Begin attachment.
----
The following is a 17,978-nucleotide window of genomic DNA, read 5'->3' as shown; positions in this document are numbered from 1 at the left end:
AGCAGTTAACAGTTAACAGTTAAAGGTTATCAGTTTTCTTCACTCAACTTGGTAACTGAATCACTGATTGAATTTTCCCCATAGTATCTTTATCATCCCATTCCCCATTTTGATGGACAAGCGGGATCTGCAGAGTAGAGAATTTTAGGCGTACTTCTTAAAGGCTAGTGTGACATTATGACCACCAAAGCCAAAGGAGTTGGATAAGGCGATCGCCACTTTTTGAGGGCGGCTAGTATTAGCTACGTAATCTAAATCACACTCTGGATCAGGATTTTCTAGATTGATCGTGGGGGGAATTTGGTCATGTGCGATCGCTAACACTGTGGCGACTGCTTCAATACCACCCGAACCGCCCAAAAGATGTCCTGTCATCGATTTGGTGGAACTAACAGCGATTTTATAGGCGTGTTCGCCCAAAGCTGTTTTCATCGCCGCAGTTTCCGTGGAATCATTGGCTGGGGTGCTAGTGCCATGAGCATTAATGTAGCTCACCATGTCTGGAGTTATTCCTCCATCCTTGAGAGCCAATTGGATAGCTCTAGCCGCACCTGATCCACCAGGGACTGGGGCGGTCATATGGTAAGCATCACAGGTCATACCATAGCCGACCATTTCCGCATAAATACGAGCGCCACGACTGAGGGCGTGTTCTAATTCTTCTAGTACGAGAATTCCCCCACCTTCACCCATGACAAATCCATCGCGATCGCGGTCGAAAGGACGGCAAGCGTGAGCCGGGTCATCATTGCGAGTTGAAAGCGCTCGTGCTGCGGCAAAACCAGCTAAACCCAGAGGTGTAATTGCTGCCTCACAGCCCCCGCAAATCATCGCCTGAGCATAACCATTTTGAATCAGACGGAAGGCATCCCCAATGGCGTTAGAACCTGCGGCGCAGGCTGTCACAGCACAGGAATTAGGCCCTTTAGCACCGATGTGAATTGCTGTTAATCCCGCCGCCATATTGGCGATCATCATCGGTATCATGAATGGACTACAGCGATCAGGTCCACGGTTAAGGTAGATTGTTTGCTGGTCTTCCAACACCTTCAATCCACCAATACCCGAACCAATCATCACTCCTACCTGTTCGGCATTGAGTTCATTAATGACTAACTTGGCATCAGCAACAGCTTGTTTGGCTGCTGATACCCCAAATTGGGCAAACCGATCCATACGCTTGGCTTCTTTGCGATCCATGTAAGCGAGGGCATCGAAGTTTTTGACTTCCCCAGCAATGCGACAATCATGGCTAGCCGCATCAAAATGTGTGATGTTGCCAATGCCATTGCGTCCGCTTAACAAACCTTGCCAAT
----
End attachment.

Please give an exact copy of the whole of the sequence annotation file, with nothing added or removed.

The following is a 17,978-nucleotide window of genomic DNA, read 5'->3' as shown; positions in this document are numbered from 1 at the left end:
AGCAGTTAACAGTTAACAGTTAAAGGTTATCAGTTTTCTTCACTCAACTTGGTAACTGAATCACTGATTGAATTTTCCCCATAGTATCTTTATCATCCCATTCCCCATTTTGATGGACAAGCGGGATCTGCAGAGTAGAGAATTTTAGGCGTACTTCTTAAAGGCTAGTGTGACATTATGACCACCAAAGCCAAAGGAGTTGGATAAGGCGATCGCCACTTTTTGAGGGCGGCTAGTATTAGCTACGTAATCTAAATCACACTCTGGATCAGGATTTTCTAGATTGATCGTGGGGGGAATTTGGTCATGTGCGATCGCTAACACTGTGGCGACTGCTTCAATACCACCCGAACCGCCCAAAAGATGTCCTGTCATCGATTTGGTGGAACTAACAGCGATTTTATAGGCGTGTTCGCCCAAAGCTGTTTTCATCGCCGCAGTTTCCGTGGAATCATTGGCTGGGGTGCTAGTGCCATGAGCATTAATGTAGCTCACCATGTCTGGAGTTATTCCTCCATCCTTGAGAGCCAATTGGATAGCTCTAGCCGCACCTGATCCACCAGGGACTGGGGCGGTCATATGGTAAGCATCACAGGTCATACCATAGCCGACCATTTCCGCATAAATACGAGCGCCACGACTGAGGGCGTGTTCTAATTCTTCTAGTACGAGAATTCCCCCACCTTCACCCATGACAAATCCATCGCGATCGCGGTCGAAAGGACGGCAAGCGTGAGCCGGGTCATCATTGCGAGTTGAAAGCGCTCGTGCTGCGGCAAAACCAGCTAAACCCAGAGGTGTAATTGCTGCCTCACAGCCCCCGCAAATCATCGCCTGAGCATAACCATTTTGAATCAGACGGAAGGCATCCCCAATGGCGTTAGAACCTGCGGCGCAGGCTGTCACAGCACAGGAATTAGGCCCTTTAGCACCGATGTGAATTGCTGTTAATCCCGCCGCCATATTGGCGATCATCATCGGTATCATGAATGGACTACAGCGATCAGGTCCACGGTTAAGGTAGATTGTTTGCTGGTCTTCCAACACCTTCAATCCACCAATACCCGAACCAATCATCACTCCTACCTGTTCGGCATTGAGTTCATTAATGACTAACTTGGCATCAGCAACAGCTTGTTTGGCTGCTGATACCCCAAATTGGGCAAACCGATCCATACGCTTGGCTTCTTTGCGATCCATGTAAGCGAGGGCATCGAAGTTTTTGACTTCCCCAGCAATGCGACAATCATGGCTAGCCGCATCAAAATGTGTGATGTTGCCAATGCCATTGCGTCCGCTTAACAAACCTTGCCAAT